No cause of death was reported immediately, but Coles had a long history of heart issues.
Known for his colorful wit and a coaching competitiveness as the mid-major RedHawks often scheduled national powers for their nonconference games, the two-time Mid-American Conference coach of the year had 263 victories at Miami. He also was the Mid-American Conference's all-time leader in conference wins with 218. He had a career record of 355-308 over 22 seasons at Miami and Central Michigan.
"The basketball world lost one of its great ambassadors in Charlie Coles today," University of Kentucky coach John Calipari said in message via his Twitter social media account. "As a player, coach, mentor and teacher, no one was better than Charlie. He was a true, compassionate competitor who will be missed."
Coach Mick Cronin of Miami's nearby rival, the University of Cincinnati, expressed condolences to Coles' widow and family in a statement.
"He was a great coach and even better person," Cronin said. "Coach had the ability to make everyone smile and always wanted to help those around him ... his passing is a tremendous loss for the coaching community.
Coles retired in March 2012, following the RedHawks' first-round loss at Toledo in the first round of the conference tournament. He coached Miami 16 for seasons, with a record of 263-224.
Coles' Miami team made a longshot run into the NCAA tournament's round of 16 in 1999, led by future NBA forward Wally Szczerbiak. Miami lost to Kentucky. It was one of three NCAA tournament appearances for Miami under Coles, and his team also twice played in the NIT. His first Miami team made the tournament in 1997 with a 21-9 record, most victories ever by a first-year Miami coach.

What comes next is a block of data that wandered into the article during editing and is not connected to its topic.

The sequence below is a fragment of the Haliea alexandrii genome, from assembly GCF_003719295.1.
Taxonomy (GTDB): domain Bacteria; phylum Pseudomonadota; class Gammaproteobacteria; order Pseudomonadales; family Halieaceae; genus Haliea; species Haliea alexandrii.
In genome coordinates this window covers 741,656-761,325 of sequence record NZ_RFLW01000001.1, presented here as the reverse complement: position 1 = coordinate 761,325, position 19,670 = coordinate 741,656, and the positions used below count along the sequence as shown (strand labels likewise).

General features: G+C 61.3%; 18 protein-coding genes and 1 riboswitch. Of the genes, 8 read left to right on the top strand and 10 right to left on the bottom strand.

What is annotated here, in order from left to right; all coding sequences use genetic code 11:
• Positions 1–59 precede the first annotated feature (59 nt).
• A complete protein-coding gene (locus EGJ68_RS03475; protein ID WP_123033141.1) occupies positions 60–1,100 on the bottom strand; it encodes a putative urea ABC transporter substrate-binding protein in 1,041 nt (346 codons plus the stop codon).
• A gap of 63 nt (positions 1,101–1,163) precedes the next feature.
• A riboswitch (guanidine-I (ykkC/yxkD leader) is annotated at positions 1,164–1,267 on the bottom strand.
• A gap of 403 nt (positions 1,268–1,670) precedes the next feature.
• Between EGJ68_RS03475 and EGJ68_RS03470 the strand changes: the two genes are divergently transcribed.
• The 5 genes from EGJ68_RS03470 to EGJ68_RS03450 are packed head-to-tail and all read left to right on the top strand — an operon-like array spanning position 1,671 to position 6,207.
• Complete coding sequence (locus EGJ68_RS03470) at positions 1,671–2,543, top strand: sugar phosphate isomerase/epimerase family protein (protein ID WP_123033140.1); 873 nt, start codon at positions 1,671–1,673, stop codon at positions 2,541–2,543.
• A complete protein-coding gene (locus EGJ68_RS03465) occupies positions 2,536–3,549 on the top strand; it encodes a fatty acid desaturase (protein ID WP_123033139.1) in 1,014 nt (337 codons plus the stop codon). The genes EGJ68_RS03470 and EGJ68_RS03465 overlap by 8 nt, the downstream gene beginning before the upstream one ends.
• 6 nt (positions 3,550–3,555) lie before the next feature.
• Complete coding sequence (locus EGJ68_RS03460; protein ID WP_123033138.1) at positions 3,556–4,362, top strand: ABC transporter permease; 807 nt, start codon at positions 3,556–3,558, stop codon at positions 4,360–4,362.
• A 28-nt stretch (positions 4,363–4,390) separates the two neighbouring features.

The RedHawks narrowly missed what Coles said at the time would have been "my best win" in 2009 when then-No. 4 Kentucky rallied from 18 points down and won on John Wall's game-ending jumper, 72-70, at Lexington.
Asked afterward by a Kentucky reporter about letting the win get away, Coles replied with a verbal volley of indignation and humor, saying the reporter should ask Calipari why it was such a close game.
"All I'm hearing is they've got four (NBA) draft choices and you're asking me 'how it got away from you?' We came up with a brilliant effort," Coles said.
Coles had heart problems for years, missing the end of the 2008-09 season because of health problems. He had four operations in the next few months, one to reshape his heart. He recovered and returned to coaching, getting a contract extension.
The school hired John Cooper from Tennessee State last year to succeed him.
Coles is survived by his wife Delores, son Chris and daughter Mary Bennett, and four grandchildren, the school said.
"He loved his family," said Chris Mack, coach of another rival neighbor, Xavier University. "I will never forget his grandkids sitting on his lap at press conferences." Mack in a statement called Coles "a shining example of what all coaches should strive to be."
The Yellow Springs, Ohio, native was a star Miami player in the early 1960s, averaging 18.5 points per game his junior year with a 50.3 field goal percentage. His jersey was retired by Yellow Springs High School, and he was inducted into the Miami University Hall of Fame.
He also continued to teach during his coaching career, conducting a basketball coaching theory class at Miami. His players regularly scored above national averages academically, Miami said Friday.
AP Sportswriter Joe Kay in Cincinnati contributed to this report.
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